Poppies on My Mind

A couple of weeks ago I came across a flower at the botanic garden that I was not familiar with.  It was planted in the rose garden but obviously was not a rose.  It was rather striking due to its large size, heavily crinkled white petals, and the bright yellow center.  Typically, when I encounter something new and interesting in a public garden, I’ll look for a name tag.  I didn’t see one, but I took a few shots of the flower to remind me to try and figure out what it was.


Two weeks later I returned to the same garden and found a massive planting of these plants in full bloom in a different area.  I found the sign, and at last I knew what these were.  Dear reader, let me introduce you to the Matilija poppy shown above, AKA the “fried egg flower.”  If you want to be scientific about it, then it is the Romneya coulteri.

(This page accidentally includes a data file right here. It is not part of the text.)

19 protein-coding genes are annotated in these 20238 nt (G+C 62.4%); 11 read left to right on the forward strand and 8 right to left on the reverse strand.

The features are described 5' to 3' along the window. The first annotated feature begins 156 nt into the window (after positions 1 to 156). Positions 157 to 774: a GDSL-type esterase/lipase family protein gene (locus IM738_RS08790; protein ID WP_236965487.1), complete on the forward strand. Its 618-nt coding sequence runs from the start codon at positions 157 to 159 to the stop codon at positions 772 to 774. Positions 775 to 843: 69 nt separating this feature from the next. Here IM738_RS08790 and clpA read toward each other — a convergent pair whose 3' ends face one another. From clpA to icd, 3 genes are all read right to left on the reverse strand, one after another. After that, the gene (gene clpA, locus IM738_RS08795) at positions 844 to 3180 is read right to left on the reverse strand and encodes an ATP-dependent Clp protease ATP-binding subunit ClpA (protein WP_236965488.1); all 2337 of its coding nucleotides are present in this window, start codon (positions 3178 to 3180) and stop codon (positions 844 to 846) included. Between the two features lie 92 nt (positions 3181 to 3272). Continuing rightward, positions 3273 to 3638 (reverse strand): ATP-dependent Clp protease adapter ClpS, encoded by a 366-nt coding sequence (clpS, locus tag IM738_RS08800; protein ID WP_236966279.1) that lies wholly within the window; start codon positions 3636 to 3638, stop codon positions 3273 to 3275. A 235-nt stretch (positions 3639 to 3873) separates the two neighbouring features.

This was a surprise as it was unlike any other poppy I had seen before.   Since I’m almost a California native, I know that our state flower is the well known and loved California poppy.  What I did not know was that back in 1890 there was a beauty contest of sorts to decide on our state flower.  Guess what I learned:  the Matilija poppy was a runner up in that competition, along with the Mariposa lily.

According to a gardening article I found, these plants are native to chaparral and coastal sage scrub habitats, primarily from Santa Barbara County south into Baja, including San Diego County.  The plants have multiple upright stalks, 6 to 8-feet tall, thicker than a finger, and clothed in fringed blue-green leaves.     

I hope you find this new discovery interesting, and I’ll plan to share more of these new finds in the future.  Be sure to subscribe so that you don’t miss out on future blog posts.